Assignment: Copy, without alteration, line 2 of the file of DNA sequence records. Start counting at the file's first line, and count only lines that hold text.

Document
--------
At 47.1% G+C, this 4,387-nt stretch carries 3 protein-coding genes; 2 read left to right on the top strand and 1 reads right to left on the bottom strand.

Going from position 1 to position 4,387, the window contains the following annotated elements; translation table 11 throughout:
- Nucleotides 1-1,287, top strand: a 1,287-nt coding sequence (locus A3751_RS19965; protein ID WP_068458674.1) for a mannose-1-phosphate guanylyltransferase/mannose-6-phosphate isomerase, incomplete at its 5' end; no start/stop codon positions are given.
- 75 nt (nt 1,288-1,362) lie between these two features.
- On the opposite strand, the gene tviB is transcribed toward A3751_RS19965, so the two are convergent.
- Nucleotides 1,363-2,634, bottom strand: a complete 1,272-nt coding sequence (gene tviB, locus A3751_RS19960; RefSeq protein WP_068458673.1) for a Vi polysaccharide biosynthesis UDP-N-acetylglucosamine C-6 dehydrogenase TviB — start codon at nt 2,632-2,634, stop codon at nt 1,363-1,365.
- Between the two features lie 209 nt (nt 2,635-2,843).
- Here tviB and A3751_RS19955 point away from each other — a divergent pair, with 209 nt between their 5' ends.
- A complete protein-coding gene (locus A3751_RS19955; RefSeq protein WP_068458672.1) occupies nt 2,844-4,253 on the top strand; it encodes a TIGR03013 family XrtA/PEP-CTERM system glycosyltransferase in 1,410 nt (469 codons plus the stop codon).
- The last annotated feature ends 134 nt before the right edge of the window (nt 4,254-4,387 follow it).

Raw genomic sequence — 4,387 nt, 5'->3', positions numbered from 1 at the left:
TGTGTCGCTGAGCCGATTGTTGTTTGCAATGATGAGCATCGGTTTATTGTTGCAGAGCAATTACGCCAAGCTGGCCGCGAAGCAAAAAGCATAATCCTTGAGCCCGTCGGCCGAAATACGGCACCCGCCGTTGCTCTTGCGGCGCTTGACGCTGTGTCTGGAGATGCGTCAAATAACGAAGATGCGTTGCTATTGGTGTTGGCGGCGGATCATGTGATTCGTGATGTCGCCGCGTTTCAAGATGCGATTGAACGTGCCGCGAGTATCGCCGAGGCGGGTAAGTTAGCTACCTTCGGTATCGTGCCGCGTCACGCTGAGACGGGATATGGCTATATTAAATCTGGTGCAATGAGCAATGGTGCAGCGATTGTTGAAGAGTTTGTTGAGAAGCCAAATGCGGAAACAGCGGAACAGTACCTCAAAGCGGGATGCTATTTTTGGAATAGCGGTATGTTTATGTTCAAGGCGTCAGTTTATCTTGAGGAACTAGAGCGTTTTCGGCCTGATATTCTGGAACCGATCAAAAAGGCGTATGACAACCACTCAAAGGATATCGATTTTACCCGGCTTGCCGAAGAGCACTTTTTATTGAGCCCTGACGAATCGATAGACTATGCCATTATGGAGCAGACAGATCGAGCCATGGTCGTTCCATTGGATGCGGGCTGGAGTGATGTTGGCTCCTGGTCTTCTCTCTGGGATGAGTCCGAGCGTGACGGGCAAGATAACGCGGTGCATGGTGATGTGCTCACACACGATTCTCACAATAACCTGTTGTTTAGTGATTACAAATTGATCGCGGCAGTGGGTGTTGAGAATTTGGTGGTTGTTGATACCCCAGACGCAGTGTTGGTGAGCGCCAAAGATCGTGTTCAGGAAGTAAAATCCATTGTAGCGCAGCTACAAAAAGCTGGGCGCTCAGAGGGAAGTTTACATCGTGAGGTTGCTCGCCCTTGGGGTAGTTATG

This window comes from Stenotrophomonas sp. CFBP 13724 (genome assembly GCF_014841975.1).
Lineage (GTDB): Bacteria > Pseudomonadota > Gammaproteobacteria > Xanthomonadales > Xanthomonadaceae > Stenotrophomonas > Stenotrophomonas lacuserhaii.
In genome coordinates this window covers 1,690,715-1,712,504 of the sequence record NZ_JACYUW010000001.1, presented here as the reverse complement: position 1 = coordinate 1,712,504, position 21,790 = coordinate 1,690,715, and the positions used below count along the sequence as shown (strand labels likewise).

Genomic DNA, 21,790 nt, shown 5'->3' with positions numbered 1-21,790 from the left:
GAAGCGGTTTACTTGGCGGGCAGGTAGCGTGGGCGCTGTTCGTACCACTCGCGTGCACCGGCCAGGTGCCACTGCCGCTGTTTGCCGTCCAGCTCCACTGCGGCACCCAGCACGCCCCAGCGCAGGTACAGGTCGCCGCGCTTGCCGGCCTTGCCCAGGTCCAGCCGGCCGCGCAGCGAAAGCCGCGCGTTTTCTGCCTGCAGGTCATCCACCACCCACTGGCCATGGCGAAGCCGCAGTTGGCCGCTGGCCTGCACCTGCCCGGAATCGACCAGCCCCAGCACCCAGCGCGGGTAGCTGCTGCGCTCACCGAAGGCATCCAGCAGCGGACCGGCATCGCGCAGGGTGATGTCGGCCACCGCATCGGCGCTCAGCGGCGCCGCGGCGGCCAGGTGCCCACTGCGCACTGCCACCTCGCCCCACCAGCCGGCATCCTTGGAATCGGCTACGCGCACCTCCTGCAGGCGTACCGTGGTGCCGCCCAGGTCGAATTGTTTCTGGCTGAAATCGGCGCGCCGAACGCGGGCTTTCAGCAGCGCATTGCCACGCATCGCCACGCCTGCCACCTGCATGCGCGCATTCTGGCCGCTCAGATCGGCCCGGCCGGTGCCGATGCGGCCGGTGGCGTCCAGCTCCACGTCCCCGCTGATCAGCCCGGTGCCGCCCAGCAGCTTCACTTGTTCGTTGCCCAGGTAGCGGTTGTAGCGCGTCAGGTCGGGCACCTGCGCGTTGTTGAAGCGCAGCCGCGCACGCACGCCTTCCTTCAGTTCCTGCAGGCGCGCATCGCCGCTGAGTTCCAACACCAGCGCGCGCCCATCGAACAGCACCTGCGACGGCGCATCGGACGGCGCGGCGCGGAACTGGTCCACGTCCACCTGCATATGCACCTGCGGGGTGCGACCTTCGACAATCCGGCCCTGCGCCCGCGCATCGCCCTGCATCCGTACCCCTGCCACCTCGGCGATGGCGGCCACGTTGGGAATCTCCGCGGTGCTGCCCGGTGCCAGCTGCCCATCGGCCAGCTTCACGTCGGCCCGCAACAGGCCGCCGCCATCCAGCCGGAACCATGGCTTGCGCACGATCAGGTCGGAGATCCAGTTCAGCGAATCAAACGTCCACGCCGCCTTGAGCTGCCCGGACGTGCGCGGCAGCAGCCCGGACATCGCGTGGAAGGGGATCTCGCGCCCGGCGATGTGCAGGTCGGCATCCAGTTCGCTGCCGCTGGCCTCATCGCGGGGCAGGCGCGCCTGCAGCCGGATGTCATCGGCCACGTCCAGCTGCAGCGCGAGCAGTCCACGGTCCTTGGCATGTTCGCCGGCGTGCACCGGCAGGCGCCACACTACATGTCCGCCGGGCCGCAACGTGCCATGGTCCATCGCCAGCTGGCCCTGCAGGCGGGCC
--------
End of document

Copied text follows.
Going from position 1 to position 4,387, the window contains the following annotated elements; translation table 11 throughout: